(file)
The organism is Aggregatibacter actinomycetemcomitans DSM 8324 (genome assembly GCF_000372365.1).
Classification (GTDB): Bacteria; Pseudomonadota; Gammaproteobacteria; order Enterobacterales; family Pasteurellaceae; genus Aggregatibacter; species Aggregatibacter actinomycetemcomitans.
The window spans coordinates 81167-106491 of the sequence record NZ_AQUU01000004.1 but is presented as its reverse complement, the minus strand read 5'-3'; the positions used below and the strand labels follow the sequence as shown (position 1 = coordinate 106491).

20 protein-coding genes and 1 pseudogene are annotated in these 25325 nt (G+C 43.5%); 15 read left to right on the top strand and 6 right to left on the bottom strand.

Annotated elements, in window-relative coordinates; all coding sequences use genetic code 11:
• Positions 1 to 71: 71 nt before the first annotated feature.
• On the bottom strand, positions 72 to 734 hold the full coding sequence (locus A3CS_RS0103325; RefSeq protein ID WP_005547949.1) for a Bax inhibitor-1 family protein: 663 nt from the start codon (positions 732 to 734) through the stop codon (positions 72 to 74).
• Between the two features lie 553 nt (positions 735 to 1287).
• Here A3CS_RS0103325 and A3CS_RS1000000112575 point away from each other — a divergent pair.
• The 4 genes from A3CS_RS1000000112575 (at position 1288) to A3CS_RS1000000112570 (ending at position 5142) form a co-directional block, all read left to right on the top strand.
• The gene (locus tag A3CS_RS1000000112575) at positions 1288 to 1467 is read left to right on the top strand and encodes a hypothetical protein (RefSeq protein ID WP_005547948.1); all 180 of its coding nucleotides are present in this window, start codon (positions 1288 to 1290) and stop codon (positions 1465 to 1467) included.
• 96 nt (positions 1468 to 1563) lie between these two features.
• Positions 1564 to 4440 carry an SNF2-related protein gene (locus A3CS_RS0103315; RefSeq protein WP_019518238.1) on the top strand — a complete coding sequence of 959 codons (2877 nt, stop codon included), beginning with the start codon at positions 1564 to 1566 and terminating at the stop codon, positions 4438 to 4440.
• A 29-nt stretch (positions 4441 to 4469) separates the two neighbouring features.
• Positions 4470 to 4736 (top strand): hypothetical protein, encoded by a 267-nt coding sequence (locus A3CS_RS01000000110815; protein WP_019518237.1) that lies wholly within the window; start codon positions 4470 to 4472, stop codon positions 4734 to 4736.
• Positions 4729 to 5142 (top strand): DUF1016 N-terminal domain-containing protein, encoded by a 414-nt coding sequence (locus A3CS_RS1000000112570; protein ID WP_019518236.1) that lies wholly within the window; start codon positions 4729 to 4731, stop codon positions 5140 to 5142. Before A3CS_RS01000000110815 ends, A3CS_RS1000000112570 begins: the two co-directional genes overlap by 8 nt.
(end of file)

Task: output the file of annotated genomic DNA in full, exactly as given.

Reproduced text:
The organism is Aggregatibacter actinomycetemcomitans DSM 8324 (genome assembly GCF_000372365.1).
Classification (GTDB): Bacteria; Pseudomonadota; Gammaproteobacteria; order Enterobacterales; family Pasteurellaceae; genus Aggregatibacter; species Aggregatibacter actinomycetemcomitans.
The window spans coordinates 81167-106491 of the sequence record NZ_AQUU01000004.1 but is presented as its reverse complement, the minus strand read 5'-3'; the positions used below and the strand labels follow the sequence as shown (position 1 = coordinate 106491).

20 protein-coding genes and 1 pseudogene are annotated in these 25325 nt (G+C 43.5%); 15 read left to right on the top strand and 6 right to left on the bottom strand.

Annotated elements, in window-relative coordinates; all coding sequences use genetic code 11:
• Positions 1 to 71: 71 nt before the first annotated feature.
• On the bottom strand, positions 72 to 734 hold the full coding sequence (locus A3CS_RS0103325; RefSeq protein ID WP_005547949.1) for a Bax inhibitor-1 family protein: 663 nt from the start codon (positions 732 to 734) through the stop codon (positions 72 to 74).
• Between the two features lie 553 nt (positions 735 to 1287).
• Here A3CS_RS0103325 and A3CS_RS1000000112575 point away from each other — a divergent pair.
• The 4 genes from A3CS_RS1000000112575 (at position 1288) to A3CS_RS1000000112570 (ending at position 5142) form a co-directional block, all read left to right on the top strand.
• The gene (locus tag A3CS_RS1000000112575) at positions 1288 to 1467 is read left to right on the top strand and encodes a hypothetical protein (RefSeq protein ID WP_005547948.1); all 180 of its coding nucleotides are present in this window, start codon (positions 1288 to 1290) and stop codon (positions 1465 to 1467) included.
• 96 nt (positions 1468 to 1563) lie between these two features.
• Positions 1564 to 4440 carry an SNF2-related protein gene (locus A3CS_RS0103315; RefSeq protein WP_019518238.1) on the top strand — a complete coding sequence of 959 codons (2877 nt, stop codon included), beginning with the start codon at positions 1564 to 1566 and terminating at the stop codon, positions 4438 to 4440.
• A 29-nt stretch (positions 4441 to 4469) separates the two neighbouring features.
• Positions 4470 to 4736 (top strand): hypothetical protein, encoded by a 267-nt coding sequence (locus A3CS_RS01000000110815; protein WP_019518237.1) that lies wholly within the window; start codon positions 4470 to 4472, stop codon positions 4734 to 4736.
• Positions 4729 to 5142 (top strand): DUF1016 N-terminal domain-containing protein, encoded by a 414-nt coding sequence (locus A3CS_RS1000000112570; protein ID WP_019518236.1) that lies wholly within the window; start codon positions 4729 to 4731, stop codon positions 5140 to 5142. Before A3CS_RS01000000110815 ends, A3CS_RS1000000112570 begins: the two co-directional genes overlap by 8 nt.